Fresh or frozen blueberries
1. Preheat oven to 350 F. Spray your Star of David Bundt pan with oil-and-flour baking spray, assuring that it greases corners and ridges. Sprinkle in about 1/2 cup coconut, shaking to distribute, then tap out excess.
2. Sift flour with baking powder and salt. Break up almond paste in a stand mixer. Add sugar and 3 tablespoons honey; beat to combine. Add oil and beat at medium speed until well combined, about 3 minutes, stopping the mixer occasionally to scrape down the sides of the bowl. Incorporate almond and vanilla extracts; then add eggs, one at a time,at low speed. Add flour, in three parts, alternating with coconut milk until smooth. Avoid overbeating. Distribute batter in prepared pan, tilting so that iit spreads evenly. Tap gently on counter to remove any air bubbles. Bake 50-60 minutes, or until light golden and a broom straw comes out clean. Leave in pan 12 minutes, turnout and finish cooling on a cake rack.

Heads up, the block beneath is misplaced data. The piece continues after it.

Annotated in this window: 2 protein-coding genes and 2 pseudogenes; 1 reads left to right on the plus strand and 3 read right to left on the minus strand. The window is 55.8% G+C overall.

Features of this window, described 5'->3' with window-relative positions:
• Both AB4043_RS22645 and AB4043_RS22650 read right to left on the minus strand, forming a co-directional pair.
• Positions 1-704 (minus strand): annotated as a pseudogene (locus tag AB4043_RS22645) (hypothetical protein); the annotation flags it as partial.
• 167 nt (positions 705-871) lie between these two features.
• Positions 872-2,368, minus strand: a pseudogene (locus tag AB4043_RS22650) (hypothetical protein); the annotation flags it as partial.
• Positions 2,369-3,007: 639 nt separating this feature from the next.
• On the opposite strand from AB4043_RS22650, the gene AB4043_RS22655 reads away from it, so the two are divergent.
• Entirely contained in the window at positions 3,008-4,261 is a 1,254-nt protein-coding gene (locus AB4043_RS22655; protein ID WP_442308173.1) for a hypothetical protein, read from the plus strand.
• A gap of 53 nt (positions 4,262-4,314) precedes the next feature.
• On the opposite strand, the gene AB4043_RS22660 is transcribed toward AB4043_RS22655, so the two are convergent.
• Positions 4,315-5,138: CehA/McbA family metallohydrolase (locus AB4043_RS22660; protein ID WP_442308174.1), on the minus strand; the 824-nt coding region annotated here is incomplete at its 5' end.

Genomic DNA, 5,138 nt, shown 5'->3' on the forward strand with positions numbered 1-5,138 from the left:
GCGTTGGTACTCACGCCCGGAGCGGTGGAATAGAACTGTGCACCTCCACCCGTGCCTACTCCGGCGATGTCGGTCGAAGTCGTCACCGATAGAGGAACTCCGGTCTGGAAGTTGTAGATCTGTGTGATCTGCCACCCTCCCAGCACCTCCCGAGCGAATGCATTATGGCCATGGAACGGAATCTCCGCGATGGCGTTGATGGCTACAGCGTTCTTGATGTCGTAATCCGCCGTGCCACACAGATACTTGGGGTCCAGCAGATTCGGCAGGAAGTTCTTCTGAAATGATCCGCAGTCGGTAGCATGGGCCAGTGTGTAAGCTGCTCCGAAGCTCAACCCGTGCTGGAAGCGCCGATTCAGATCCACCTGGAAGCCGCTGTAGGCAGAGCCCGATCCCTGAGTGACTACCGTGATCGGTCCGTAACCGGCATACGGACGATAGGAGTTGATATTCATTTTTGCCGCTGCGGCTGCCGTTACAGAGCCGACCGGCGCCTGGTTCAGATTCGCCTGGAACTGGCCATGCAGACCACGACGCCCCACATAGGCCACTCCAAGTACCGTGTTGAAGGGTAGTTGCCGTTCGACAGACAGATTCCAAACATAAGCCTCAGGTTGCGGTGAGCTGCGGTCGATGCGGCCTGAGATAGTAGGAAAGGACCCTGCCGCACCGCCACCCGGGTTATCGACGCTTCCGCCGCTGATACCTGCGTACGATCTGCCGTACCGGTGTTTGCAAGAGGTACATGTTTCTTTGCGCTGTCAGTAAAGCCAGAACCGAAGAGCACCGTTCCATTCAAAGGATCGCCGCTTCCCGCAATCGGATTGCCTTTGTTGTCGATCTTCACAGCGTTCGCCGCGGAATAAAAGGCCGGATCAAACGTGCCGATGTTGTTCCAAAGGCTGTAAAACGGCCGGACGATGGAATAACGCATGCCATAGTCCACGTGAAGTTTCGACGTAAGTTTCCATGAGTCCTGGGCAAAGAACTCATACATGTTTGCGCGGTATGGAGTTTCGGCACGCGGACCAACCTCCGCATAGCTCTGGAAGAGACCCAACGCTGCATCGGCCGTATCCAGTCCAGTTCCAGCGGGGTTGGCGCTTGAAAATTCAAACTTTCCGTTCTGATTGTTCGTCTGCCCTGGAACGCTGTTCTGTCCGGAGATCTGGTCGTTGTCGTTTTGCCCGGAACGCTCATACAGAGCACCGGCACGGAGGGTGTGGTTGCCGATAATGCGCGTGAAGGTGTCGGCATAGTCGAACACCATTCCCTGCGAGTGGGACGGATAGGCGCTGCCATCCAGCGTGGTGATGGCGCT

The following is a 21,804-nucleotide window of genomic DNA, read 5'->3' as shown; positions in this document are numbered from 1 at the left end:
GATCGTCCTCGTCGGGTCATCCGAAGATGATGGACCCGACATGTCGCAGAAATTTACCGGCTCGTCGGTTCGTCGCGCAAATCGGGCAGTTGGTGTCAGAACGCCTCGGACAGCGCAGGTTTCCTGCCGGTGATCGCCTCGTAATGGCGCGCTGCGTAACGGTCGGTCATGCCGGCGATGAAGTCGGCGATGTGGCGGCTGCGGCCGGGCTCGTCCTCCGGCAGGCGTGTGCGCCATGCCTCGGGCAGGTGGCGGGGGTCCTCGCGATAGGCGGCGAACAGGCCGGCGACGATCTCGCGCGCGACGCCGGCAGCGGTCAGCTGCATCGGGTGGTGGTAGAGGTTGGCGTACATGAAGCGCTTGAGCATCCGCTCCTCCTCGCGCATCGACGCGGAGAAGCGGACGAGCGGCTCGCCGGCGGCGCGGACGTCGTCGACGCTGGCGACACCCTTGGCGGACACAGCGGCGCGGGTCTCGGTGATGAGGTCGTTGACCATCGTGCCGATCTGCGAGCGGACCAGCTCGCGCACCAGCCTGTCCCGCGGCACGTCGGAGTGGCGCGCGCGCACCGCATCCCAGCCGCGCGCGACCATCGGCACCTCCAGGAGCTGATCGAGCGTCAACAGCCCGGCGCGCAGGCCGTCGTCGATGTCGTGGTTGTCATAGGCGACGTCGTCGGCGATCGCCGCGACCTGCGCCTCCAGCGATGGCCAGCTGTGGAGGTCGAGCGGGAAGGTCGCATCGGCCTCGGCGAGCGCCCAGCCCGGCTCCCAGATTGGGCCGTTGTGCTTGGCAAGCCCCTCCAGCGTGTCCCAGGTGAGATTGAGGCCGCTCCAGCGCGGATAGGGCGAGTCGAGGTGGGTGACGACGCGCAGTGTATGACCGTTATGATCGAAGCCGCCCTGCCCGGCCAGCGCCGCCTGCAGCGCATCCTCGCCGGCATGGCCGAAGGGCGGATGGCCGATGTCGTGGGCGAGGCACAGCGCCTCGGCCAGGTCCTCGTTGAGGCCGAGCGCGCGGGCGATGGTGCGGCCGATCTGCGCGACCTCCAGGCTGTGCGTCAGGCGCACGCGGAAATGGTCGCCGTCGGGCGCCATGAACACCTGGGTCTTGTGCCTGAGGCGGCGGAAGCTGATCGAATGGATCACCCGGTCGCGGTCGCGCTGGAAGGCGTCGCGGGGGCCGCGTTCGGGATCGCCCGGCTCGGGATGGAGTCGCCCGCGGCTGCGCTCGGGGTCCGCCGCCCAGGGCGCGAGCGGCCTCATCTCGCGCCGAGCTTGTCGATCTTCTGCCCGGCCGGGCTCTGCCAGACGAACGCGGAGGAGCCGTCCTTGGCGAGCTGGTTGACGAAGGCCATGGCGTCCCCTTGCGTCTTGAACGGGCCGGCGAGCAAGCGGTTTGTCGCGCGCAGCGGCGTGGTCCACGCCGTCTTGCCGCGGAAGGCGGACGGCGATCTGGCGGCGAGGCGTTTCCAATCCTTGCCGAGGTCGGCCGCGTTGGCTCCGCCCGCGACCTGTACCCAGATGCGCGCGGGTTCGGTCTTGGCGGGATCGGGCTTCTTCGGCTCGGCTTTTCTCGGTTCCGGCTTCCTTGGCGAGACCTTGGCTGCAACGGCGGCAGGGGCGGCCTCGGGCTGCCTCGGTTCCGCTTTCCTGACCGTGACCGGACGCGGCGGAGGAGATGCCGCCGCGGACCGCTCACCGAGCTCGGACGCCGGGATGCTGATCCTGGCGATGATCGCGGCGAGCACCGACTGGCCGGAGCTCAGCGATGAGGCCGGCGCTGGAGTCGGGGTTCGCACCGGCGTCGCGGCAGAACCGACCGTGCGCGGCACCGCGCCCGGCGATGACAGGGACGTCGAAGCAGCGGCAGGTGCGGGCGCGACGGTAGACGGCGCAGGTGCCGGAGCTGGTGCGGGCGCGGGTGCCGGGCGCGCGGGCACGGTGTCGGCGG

Heat remaining honey with 1-2 teaspoons water until thin enough for drizzling. Drizzle over cake. Sprinkle with coconut .
Garnish with blueberries along edges of pattern. Use about 2 dozen berries.
I sometimes place 2-9 blue candles on cake and light the number appropriate for the Holiday evening. Be sure they are dripless, remove before serving. Serves 12-14.
Comment: If fresh blueberries are not available, substitute frozen blueberries, but add them shortly before serving, as they tend to run when defrosted completely. (In December, imported berries are usually available.)
Why this recipe represents the holiday:
Olive oil, essential to Hannukah, is an important symbol of faith in the impossible. It also gives a very fine crumb texture. The brave Maccabee warriors, stars of this holiday, undoubtedly would have loved a macaroon-flavored cake. White coconut and blueberries recall the colors of the Israeli flag.